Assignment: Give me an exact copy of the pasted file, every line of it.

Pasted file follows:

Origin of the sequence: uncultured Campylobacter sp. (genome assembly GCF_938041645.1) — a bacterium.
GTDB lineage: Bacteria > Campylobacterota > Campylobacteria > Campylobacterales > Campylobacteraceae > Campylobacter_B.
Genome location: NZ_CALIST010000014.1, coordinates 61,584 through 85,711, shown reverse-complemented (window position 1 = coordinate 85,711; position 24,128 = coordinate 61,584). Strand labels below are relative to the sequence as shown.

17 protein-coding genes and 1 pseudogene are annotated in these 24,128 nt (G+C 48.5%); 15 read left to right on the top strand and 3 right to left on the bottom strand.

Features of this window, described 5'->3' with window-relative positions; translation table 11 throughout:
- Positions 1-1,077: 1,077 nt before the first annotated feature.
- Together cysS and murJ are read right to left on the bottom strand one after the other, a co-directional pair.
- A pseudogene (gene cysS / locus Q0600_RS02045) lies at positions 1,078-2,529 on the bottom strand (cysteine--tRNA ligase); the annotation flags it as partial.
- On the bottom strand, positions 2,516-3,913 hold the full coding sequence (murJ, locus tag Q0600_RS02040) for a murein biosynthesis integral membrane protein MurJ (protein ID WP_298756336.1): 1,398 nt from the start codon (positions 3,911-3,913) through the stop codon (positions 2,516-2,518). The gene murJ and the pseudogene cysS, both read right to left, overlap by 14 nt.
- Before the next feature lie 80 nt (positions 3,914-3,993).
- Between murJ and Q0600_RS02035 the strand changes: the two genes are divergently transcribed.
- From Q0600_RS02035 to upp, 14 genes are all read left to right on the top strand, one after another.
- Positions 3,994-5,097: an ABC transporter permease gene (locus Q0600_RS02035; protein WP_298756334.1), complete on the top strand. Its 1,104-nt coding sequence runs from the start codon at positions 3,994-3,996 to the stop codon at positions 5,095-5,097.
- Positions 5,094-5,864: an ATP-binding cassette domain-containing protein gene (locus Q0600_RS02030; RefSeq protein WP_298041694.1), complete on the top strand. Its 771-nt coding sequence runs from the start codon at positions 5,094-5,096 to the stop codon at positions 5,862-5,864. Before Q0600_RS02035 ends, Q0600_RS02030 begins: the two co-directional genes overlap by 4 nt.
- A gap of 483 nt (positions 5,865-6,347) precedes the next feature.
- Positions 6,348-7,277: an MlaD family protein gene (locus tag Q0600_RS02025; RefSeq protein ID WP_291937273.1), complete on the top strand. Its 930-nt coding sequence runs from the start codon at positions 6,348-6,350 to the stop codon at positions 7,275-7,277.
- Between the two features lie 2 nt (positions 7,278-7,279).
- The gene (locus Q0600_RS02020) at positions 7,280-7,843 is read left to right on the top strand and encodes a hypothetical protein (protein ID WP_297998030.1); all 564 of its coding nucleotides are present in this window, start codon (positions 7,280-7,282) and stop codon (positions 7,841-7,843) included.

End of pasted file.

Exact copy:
Origin of the sequence: uncultured Campylobacter sp. (genome assembly GCF_938041645.1) — a bacterium.
GTDB lineage: Bacteria > Campylobacterota > Campylobacteria > Campylobacterales > Campylobacteraceae > Campylobacter_B.
Genome location: NZ_CALIST010000014.1, coordinates 61,584 through 85,711, shown reverse-complemented (window position 1 = coordinate 85,711; position 24,128 = coordinate 61,584). Strand labels below are relative to the sequence as shown.

17 protein-coding genes and 1 pseudogene are annotated in these 24,128 nt (G+C 48.5%); 15 read left to right on the top strand and 3 right to left on the bottom strand.

Features of this window, described 5'->3' with window-relative positions; translation table 11 throughout:
- Positions 1-1,077: 1,077 nt before the first annotated feature.
- Together cysS and murJ are read right to left on the bottom strand one after the other, a co-directional pair.
- A pseudogene (gene cysS / locus Q0600_RS02045) lies at positions 1,078-2,529 on the bottom strand (cysteine--tRNA ligase); the annotation flags it as partial.
- On the bottom strand, positions 2,516-3,913 hold the full coding sequence (murJ, locus tag Q0600_RS02040) for a murein biosynthesis integral membrane protein MurJ (protein ID WP_298756336.1): 1,398 nt from the start codon (positions 3,911-3,913) through the stop codon (positions 2,516-2,518). The gene murJ and the pseudogene cysS, both read right to left, overlap by 14 nt.
- Before the next feature lie 80 nt (positions 3,914-3,993).
- Between murJ and Q0600_RS02035 the strand changes: the two genes are divergently transcribed.
- From Q0600_RS02035 to upp, 14 genes are all read left to right on the top strand, one after another.
- Positions 3,994-5,097: an ABC transporter permease gene (locus Q0600_RS02035; protein WP_298756334.1), complete on the top strand. Its 1,104-nt coding sequence runs from the start codon at positions 3,994-3,996 to the stop codon at positions 5,095-5,097.
- Positions 5,094-5,864: an ATP-binding cassette domain-containing protein gene (locus Q0600_RS02030; RefSeq protein WP_298041694.1), complete on the top strand. Its 771-nt coding sequence runs from the start codon at positions 5,094-5,096 to the stop codon at positions 5,862-5,864. Before Q0600_RS02035 ends, Q0600_RS02030 begins: the two co-directional genes overlap by 4 nt.
- A gap of 483 nt (positions 5,865-6,347) precedes the next feature.
- Positions 6,348-7,277: an MlaD family protein gene (locus tag Q0600_RS02025; RefSeq protein ID WP_291937273.1), complete on the top strand. Its 930-nt coding sequence runs from the start codon at positions 6,348-6,350 to the stop codon at positions 7,275-7,277.
- Between the two features lie 2 nt (positions 7,278-7,279).
- The gene (locus Q0600_RS02020) at positions 7,280-7,843 is read left to right on the top strand and encodes a hypothetical protein (protein ID WP_297998030.1); all 564 of its coding nucleotides are present in this window, start codon (positions 7,280-7,282) and stop codon (positions 7,841-7,843) included.